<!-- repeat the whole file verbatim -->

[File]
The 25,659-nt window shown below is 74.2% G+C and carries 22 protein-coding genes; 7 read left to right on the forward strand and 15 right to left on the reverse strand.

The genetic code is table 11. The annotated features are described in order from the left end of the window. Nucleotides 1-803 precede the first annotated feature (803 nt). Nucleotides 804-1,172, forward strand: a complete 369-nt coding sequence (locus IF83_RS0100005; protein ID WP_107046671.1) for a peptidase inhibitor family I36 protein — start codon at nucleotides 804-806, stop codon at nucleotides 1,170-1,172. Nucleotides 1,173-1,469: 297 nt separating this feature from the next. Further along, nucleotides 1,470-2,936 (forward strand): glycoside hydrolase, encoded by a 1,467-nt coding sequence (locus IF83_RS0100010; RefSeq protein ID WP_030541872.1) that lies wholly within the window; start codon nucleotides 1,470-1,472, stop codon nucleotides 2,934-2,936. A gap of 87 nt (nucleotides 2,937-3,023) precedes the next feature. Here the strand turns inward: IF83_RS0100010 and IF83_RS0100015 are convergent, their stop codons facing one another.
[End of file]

The 25,659-nt window shown below is 74.2% G+C and carries 22 protein-coding genes; 7 read left to right on the forward strand and 15 right to left on the reverse strand.

The genetic code is table 11. The annotated features are described in order from the left end of the window. Nucleotides 1-803 precede the first annotated feature (803 nt). Nucleotides 804-1,172, forward strand: a complete 369-nt coding sequence (locus IF83_RS0100005; protein ID WP_107046671.1) for a peptidase inhibitor family I36 protein — start codon at nucleotides 804-806, stop codon at nucleotides 1,170-1,172. Nucleotides 1,173-1,469: 297 nt separating this feature from the next. Further along, nucleotides 1,470-2,936 (forward strand): glycoside hydrolase, encoded by a 1,467-nt coding sequence (locus IF83_RS0100010; RefSeq protein ID WP_030541872.1) that lies wholly within the window; start codon nucleotides 1,470-1,472, stop codon nucleotides 2,934-2,936. A gap of 87 nt (nucleotides 2,937-3,023) precedes the next feature. Here the strand turns inward: IF83_RS0100010 and IF83_RS0100015 are convergent, their stop codons facing one another.